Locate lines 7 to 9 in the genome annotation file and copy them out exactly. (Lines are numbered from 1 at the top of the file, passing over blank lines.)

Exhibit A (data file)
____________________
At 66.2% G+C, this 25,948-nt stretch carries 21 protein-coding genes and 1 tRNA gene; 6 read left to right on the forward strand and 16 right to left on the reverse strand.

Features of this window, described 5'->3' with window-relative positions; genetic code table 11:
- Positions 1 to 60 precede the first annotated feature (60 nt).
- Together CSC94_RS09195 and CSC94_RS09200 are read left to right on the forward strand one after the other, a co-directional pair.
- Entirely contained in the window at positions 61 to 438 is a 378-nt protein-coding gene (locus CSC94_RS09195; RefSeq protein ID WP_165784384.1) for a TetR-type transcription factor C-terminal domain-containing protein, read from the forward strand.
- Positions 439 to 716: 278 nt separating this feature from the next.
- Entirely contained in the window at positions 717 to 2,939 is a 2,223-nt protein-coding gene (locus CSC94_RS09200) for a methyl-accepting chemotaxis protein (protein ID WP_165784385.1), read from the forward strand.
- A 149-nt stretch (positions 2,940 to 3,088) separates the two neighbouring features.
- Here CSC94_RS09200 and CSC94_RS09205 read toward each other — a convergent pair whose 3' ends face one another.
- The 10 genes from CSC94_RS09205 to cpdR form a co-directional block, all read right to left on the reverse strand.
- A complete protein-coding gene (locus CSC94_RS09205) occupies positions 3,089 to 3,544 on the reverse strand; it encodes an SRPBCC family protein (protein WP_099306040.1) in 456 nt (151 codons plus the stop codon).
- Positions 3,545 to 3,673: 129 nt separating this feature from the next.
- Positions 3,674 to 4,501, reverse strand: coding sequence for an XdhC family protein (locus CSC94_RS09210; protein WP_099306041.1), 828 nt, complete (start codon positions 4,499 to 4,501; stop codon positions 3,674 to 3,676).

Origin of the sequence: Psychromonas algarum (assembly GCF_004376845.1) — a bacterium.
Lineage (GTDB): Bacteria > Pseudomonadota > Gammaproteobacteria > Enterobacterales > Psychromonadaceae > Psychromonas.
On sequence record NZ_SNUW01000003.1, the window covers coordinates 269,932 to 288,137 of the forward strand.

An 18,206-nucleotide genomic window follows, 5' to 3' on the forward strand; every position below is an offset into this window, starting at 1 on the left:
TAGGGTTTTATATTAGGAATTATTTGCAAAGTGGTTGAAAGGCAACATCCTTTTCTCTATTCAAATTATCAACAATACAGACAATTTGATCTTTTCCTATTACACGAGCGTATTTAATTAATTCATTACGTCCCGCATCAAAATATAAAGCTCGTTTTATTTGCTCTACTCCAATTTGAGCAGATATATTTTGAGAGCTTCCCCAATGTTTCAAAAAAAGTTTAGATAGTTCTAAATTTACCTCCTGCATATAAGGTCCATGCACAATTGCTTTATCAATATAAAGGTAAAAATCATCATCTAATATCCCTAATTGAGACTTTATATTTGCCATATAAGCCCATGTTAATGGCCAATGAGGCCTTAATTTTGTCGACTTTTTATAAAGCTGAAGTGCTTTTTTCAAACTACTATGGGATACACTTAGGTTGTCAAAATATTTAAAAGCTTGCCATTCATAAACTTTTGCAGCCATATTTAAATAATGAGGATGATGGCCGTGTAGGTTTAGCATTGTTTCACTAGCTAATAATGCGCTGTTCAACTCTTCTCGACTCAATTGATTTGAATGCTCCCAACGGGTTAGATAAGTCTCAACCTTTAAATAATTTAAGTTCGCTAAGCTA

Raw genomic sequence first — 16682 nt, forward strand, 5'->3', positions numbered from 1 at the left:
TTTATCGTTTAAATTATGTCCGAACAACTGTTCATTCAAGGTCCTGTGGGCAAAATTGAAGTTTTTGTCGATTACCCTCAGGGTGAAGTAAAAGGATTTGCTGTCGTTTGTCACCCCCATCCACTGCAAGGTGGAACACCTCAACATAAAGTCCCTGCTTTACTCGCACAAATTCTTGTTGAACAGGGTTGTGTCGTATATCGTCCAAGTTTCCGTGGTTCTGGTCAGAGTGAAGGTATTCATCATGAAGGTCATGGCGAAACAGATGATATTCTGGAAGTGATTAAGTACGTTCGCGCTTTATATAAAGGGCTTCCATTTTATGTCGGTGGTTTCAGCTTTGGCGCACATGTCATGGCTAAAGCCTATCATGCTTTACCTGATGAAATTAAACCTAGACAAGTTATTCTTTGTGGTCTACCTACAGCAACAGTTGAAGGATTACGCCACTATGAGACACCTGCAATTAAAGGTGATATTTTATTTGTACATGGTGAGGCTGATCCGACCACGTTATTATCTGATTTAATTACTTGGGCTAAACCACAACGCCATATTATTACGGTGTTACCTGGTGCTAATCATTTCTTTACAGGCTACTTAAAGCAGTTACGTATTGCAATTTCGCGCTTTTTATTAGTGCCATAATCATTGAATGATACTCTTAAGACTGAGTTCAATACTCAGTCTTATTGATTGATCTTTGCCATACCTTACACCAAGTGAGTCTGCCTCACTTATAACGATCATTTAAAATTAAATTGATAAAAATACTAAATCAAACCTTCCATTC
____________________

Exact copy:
- Entirely contained in the window at positions 717 to 2,939 is a 2,223-nt protein-coding gene (locus CSC94_RS09200) for a methyl-accepting chemotaxis protein (protein ID WP_165784385.1), read from the forward strand.
- A 149-nt stretch (positions 2,940 to 3,088) separates the two neighbouring features.
- Here CSC94_RS09200 and CSC94_RS09205 read toward each other — a convergent pair whose 3' ends face one another.